How did I drop a clothing size? In a word, fast. I lost seven pounds within two months, and fasting was the diet that did it. The biggest surprise, however, was how short-term, self-imposed starvation could be not only kind of fun, but also excellent for dating.
Let’s face it, dating is not fun when you’re feeling fat. Ever since menopause, the pounds that would come and go came and got comfy, settling around my midsection as if it were a conversation pit.
A veteran dieter, I went back to all of the tried-and-true regimes. Twice before I’d lost 25 pounds on Weight Watchers, so I rejoined. After two months of eating per the plan, however, nothing budged. Frustrated and facing bathing-suit weather, I quit sugar and all refined carbs. Nary a Carr’s water cracker passed my lips, and yet somehow I managed to gain two pounds. (Note to self: Avocados, nuts and seeds are not “good” fats. They’re fat fats.)
Dejected, I commiserated with my college roommates and bought bigger jeans. I tried talking myself into accepting my body as it was. I was healthy. But the truth was, I was miserable. So I summoned my strength and decided to fight back against middle-age mediocracy one last time. I deserved to feel good about myself and I was willing to fight for it.
I had one secret weapon left in my arsenal: a New York-based nutritionist named Barbara Crosby. Back in the ’90s, Barbara coached me to cut carbs long before it was common knowledge that they were the enemy. The result was I dropped three sizes and stayed that way for many years. The best part was that Barbara’s diet didn’t get in the way of my then-swinging single social life. I could go out and drink every night as long as I stuck to small periodic meals of lean protein and vegetables. Forgoing the bread basket was a small price to pay, considering I never felt hungry, maintained my smallest size and could enjoy myself.
So after two decades, I called her. Barbara was my last chance.
“So are you dating anyone?” she asked immediately.
Actually, I had just been fixed up on a blind date, which lasted six hours. So this keg had to go, and quickly.
Barbara suggested fasting twice a week, which she referred to as “rotation eating.”
“Two days a week you will only eat 500 calories,” she said. “The other days you can eat 1,800 calories, but focus on protein and vegetables. It works especially well with my post-menopausal clients because it jumpstarts the metabolism.”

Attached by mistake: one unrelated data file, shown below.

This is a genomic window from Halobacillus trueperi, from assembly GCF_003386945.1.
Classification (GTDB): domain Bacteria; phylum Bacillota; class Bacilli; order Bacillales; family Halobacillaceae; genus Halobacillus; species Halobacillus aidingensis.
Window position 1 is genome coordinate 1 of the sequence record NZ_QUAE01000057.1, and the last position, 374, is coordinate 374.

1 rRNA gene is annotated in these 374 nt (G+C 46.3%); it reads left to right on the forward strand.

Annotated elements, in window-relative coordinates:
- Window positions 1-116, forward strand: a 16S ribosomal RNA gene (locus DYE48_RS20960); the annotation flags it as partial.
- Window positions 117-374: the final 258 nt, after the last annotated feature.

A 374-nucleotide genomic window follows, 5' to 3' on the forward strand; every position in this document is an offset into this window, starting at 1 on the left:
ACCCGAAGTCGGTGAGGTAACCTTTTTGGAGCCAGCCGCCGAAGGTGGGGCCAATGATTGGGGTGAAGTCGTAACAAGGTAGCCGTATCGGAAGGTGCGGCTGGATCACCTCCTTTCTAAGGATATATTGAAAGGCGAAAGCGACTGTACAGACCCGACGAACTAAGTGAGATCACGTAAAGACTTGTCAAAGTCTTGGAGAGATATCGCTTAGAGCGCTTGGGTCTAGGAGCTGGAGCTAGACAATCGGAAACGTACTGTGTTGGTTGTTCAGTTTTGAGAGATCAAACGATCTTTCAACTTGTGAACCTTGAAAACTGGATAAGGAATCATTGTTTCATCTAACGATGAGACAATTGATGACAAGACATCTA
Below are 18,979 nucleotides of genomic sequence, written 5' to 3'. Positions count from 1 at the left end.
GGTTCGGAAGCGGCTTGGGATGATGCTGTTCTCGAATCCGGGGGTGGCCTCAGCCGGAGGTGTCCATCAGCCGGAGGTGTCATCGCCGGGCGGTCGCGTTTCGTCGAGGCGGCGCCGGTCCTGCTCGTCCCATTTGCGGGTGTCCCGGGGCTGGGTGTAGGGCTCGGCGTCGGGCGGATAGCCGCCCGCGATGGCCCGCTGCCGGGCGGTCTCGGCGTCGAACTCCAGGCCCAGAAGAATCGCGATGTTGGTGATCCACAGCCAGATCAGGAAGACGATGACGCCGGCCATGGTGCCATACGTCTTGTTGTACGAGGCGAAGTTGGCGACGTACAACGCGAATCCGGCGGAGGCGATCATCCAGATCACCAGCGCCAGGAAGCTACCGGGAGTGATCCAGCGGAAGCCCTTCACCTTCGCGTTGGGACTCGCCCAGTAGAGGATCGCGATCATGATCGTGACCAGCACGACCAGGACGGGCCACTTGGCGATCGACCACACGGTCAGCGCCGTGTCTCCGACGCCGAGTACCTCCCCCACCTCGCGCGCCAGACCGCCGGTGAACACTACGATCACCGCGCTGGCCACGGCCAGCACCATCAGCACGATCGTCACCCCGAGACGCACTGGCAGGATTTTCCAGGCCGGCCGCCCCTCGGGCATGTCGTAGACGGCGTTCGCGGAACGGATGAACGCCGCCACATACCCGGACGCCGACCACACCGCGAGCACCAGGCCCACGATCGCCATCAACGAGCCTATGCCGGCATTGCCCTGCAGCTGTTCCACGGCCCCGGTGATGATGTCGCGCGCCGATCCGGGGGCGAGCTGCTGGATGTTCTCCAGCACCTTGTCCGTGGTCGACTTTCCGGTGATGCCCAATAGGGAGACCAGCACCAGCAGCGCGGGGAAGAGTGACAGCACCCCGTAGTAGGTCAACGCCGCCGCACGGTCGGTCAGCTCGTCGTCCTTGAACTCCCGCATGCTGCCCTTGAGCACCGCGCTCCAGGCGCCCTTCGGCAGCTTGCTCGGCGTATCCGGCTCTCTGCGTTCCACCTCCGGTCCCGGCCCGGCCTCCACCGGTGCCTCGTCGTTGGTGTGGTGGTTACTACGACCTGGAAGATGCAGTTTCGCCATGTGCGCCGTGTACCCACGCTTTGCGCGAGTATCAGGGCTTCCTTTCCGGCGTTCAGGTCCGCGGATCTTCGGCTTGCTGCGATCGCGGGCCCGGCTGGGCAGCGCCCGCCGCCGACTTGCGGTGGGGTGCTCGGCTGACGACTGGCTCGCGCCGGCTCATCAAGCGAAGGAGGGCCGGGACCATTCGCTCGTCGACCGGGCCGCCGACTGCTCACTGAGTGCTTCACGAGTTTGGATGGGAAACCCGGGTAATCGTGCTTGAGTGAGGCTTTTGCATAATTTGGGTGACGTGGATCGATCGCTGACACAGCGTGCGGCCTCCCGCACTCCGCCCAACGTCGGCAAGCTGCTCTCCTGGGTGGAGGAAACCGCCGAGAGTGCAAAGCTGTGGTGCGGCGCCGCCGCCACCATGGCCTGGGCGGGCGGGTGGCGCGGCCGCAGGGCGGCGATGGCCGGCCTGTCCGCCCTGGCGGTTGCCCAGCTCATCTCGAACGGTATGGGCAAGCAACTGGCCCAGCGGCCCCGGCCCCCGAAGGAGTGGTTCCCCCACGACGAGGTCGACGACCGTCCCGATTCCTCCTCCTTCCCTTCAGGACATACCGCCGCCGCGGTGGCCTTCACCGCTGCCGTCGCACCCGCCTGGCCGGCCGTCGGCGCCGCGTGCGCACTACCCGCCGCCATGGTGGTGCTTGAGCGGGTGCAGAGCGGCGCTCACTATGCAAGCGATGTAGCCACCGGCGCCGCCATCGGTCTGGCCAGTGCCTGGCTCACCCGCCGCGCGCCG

My spirits sank. Low blood sugar caused me to get headaches between meals, not to mention “hangry.” There was no way I could starve.
“Drink lots of water,” she said. “And do cardio for 35 minutes five days a week. I’ve had 50 clients lose weight with this.”
According to Barbara, numerous studies have shown the health benefit of fasting, including longevity and the reduction of chronic-disease risk. Fasting can also help people adjust their relationship to hunger and break the lifelong habit of overeating.
I went online and listened to an NPR show that Diane Rehm did on the two most popular regimes. The first is the 16:8 diet, or time-restricted feeding, where you fast for 16 hours a day, but are free to eat whatever you want in the other eight hours. (Ideally, the eating window should close by 6 p.m., because your body is less efficient at putting sugar away as the day goes by.) The second is the 5:2 plan, which means incorporating two nonconsecutive fast days into your week, where you eat less than 500 calories a day. Rehm lost 12 pounds doing the 5:2, and she admitted to having two glasses of champagne daily — even on fasting days.
I tried the 5:2. Within the first week I lost three pounds. Encouraged, I continued and by six weeks I had lost six pounds.
Progress can be addictive, and I found creative ways to stretch the calories so I could eat and drink what I wanted on my dates, which were twice a week or more. It became sort of a game. I had to be strategic and have low-calorie fuel on hand. I’d bake egg-white frittatas with roasted vegetables so I could quickly slice a piece when I was hungry and still save my carb and caloric budget to blow on dinner dates. It made holding out a lot easier to know that there would be a reward.
Surprisingly, I felt energetic even on lack of food. Actually, I wasn’t alone. According to research, dieters reported feeling more energy on fasting days.
I called Barbara for a check-in.
“How’s the guy?” she asked.
“Good, I save all of my calories for our dates,” I said.
“Has the adipose tissue on your belly reduced?” she asked.
“The keg is gone,” I reported.
“Do you feel deprived?” she asked.
“No,” I said.
The hardest part was the breaking of habits I was barely aware of, such as not “trying” the kids’ bubbling macaroni-and-cheese dinner as I pulled it out of the oven or nibbling kettle corn when we watched TV. Food commercials were a trigger, so I switched to reading or Netflix on fasting days.
And then after six weeks, both my romance and weight loss stalled. The guy was brilliant, smart and attentive, but something was missing. Disappointed, I’d find myself grazing late night to self-soothe.
I plateaued at seven pounds. Barbara recommended a third fasting day in the week, and to reduce calories to 1,000 on nonfasting days to stimulate my metabolism.
While I’d love to lose a few more pounds, regaining control of my midsection has made me feel like myself again.
I wanted to lose weight in order to feel better about dating, but dating was an effective diet aid. If the end result is feeling better about yourself, who cares how you get there?
As always, please consult with your doctor before trying a fasting diet.
Everyone needs a girlfriend!
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